The 85th birthday of the slain civil rights leader should cause Americans to think soberly about those for whom King worked tirelessly.
It shouldn’t be a surprise, but the birthday of Martin Luther King Jr. has morphed into a great many things, including a day where stores promote their sales and holiday specials. From car salesmen to Old Navy, Macy’s and Bath & Body Works, the slain civil rights leader’s birthday is increasingly seen by businesses in the same way they see opportunities for sales in the Christmas or Memorial Day seasons.
After all, King’s birthday represents to many another day off, a long weekend to get in some additional shopping, relaxation or even a leisure trip out of town. The holiday joins the pantheon of American three-day weekends, with all the relaxation trappings that go along with those cherished occasions.
But if any day of national remembrance deserves more than the standard quest for sales and bargains, it’s that of Martin Luther King Jr., who was born Jan. 15, 1929, and would be 85 years old this week. Despite the fact that there has been a good deal of revisionism about the life of King and what he stood for — with right-wing conservatives reinventing him in a way that is breathtakingly distorting — there are some things that most Americans can agree upon in terms of how to honor him.
King was a distinctly different kind of American from those whom the country tends to honor. He was not a president or some national elected official. He was, in fact, a man whom the American government wiretapped and sought to discredit for taking a moral stand against a system of American apartheid in which the nation’s culture was deeply steeped.
The other thing on which most Americans can agree is that King’s position in the spotlight is one he never sought and came to quite reluctantly. He didn’t conceive of the Montgomery Bus Boycott that ignited a flame that changed a nation. He was simply the man who, with great averseness, answered the call of his fellow ministers to be a public face on longstanding and aching problems: Segregation and inequality.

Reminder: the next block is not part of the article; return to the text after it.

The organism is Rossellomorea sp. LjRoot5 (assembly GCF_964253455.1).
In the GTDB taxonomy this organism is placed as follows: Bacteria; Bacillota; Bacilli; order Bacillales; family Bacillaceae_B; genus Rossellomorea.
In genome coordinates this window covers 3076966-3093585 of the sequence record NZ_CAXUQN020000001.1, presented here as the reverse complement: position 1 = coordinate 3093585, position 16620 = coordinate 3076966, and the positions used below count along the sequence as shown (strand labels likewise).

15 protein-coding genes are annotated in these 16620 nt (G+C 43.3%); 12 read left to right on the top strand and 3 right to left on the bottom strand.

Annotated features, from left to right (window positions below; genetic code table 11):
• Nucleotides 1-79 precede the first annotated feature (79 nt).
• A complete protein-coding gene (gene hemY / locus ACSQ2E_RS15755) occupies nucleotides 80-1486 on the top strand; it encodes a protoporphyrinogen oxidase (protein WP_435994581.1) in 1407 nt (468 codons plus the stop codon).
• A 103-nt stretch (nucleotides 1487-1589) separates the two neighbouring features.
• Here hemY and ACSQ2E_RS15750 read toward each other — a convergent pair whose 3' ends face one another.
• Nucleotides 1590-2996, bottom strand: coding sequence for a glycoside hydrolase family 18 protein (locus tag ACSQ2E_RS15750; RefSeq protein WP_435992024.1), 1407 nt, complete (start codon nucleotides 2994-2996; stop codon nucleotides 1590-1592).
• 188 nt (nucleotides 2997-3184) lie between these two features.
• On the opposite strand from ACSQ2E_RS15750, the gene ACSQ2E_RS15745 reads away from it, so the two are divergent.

He was no saint, but rather a man of deep conviction who sacrificed enormously — including his own life — to seek to wrestle with the wrenching problems of the country he loved and highlighting its flaws. He was not always widely beloved. Many people now tend to forget, for example, how his principled opposition to the war in Vietnam earned him not only the irritation of the administration of President Lyndon B. Johnson, but also the condemnation of the very African-American people whose concerns he championed.
And so, this birthday of Martin Luther King Jr. should be a moment for Americans of solemn reflection on where this nation is with regard to the needs of its most most marginalized people. But more than that, it should represent a call to action for Americans of every shade to find ways to address the challenges faced by Americans living at those margins.
We’re in a period of American history where some representatives in Congress balk callously at the very notion of extending unemployment benefits for a mere three months for people challenged by long-term joblessness. This is a sad era when too many legislatures, shockingly, are doing all they can to make it harder for some Americans to cast ballots and rescind the very gains King fought for.
This is a moment in America when there seems to be no enthusiasm at creating a national comprehensive plan to put people back to work. There is too much to consider in King’s legacy to relegate it to the realm of coupons and shopping extravaganzas.
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(Photo: AP Photo/Susan Walsh)